In other words, the city council had (in the library board's opinion) overstepped its authority by preparing its own itemized library budget.
Judson Jennings's itemized budget is included in the library board meeting minutes for January 12, 1932, and includes a $1,560 yearly salary for Natalie Notkin for charge work with foreign-born patrons. The city council's itemized library budget does not apparently survive in either the archives of The Seattle Public Library or in the Seattle Municipal Archives. Based on the library board's subsequent actions toward Notkin, and on their reasons for dismissing her as expressed in the February 2, 1932, minutes, the city council version of the budget must have explicitly excluded Notkin and her position. Whether any other employees were stricken in the city council's version is unknown, due to absence of archival materials. But it's clear that if Natalie Notkin was stricken from the city-council-prepared budget, that change was the only one the library board accepted, and they did not accept it immediately. The minutes state:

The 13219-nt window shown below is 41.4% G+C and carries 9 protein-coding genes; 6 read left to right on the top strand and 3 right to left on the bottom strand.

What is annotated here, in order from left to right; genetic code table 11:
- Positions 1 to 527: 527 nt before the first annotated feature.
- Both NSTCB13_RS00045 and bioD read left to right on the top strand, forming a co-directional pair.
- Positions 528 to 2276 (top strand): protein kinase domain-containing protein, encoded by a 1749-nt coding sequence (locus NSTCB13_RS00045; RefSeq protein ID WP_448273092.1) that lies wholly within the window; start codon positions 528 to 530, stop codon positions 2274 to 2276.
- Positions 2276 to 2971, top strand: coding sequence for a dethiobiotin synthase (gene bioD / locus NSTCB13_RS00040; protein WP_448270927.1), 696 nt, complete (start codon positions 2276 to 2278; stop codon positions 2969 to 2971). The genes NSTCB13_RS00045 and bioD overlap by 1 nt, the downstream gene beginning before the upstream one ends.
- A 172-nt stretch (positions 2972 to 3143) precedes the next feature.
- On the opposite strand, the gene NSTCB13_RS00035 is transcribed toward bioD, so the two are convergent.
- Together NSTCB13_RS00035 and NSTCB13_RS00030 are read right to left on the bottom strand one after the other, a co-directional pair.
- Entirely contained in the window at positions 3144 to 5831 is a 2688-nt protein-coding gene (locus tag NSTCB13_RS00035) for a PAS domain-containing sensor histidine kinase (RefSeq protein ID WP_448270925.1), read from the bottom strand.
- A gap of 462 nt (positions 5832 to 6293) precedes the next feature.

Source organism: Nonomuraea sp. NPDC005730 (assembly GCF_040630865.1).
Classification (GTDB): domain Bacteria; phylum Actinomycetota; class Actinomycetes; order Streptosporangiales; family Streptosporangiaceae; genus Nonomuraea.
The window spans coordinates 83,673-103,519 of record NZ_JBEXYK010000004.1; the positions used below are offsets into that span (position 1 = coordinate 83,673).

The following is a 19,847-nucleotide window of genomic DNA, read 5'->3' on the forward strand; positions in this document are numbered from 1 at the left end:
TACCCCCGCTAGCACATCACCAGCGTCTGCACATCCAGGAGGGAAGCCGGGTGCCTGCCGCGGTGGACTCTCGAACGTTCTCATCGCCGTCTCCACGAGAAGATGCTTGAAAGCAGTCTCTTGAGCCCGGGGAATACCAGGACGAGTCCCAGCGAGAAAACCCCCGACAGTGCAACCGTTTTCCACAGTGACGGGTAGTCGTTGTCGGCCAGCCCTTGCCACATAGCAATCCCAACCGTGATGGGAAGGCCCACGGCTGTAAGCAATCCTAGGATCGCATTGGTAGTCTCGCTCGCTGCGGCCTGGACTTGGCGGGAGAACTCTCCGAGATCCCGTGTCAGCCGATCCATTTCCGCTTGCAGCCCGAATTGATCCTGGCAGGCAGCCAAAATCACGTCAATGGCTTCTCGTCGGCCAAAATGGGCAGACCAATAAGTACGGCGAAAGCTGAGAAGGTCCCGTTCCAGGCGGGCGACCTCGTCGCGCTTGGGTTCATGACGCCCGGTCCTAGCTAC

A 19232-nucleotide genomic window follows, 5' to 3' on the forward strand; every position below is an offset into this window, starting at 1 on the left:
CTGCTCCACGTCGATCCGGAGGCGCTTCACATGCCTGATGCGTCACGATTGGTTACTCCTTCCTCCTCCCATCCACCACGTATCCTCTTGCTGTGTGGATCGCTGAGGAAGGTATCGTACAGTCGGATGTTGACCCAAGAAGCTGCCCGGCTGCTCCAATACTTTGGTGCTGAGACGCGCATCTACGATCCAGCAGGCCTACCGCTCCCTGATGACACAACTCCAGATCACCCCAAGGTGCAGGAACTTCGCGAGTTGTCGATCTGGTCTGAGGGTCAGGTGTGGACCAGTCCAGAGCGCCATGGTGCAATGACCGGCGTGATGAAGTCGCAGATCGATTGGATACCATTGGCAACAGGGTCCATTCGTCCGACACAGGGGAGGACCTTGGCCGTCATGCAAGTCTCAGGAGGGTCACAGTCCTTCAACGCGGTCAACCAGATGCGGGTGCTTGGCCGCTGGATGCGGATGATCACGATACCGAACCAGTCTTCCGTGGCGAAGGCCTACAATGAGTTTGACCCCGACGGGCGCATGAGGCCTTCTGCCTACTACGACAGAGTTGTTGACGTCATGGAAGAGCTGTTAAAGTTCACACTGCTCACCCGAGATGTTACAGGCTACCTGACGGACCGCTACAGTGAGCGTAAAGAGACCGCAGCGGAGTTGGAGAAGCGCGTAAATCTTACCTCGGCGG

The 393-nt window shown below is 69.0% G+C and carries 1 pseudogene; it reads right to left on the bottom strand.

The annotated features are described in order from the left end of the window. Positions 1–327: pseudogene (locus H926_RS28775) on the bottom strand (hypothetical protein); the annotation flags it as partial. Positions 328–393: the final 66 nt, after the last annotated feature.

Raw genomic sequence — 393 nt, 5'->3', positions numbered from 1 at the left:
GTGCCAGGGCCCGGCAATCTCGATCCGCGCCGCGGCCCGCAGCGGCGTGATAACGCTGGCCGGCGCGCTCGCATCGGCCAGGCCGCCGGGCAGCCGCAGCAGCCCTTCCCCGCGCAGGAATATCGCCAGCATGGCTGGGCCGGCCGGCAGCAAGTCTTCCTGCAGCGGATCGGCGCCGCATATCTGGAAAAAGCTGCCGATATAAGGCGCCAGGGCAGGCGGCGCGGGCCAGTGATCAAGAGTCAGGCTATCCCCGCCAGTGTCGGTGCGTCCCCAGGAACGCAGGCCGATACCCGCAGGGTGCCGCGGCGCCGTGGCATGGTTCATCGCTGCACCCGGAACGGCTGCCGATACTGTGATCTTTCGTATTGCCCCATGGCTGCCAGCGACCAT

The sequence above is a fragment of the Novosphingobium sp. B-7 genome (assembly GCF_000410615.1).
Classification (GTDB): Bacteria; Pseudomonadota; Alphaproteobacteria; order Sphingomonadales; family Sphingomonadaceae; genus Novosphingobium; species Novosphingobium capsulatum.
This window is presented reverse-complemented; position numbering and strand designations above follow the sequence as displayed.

"It was therefore unanimously voted on motion of Mrs. Chadwick, seconded by Mr. Hutson, that the distribution of the library fund recommended by the librarian [Jennings] be adopted and that salaries and other expenditures be made on that basis" (p. 337).
In addition to the budget issue, the January 12, 1932, library board minutes document that body's decision to consider testing the question of who had jurisdiction over specific library budget items, the city council or the library board, in court.
It is difficult to know what might have swayed the library board between January 12, 1932, when Notkin's job was reconfirmed, and February 2, 1932, when the board, with the exception of Samuel Koch (1875-1944), who left the meeting early, voted unanimously to dispense with her services. Library board chair John W. Efaw (1861-1939) later told to The Seattle Times that the reason for Notkin's discharge was "that she bought and was active in the distribution of Russian Communistic literature" (February 23, 1932).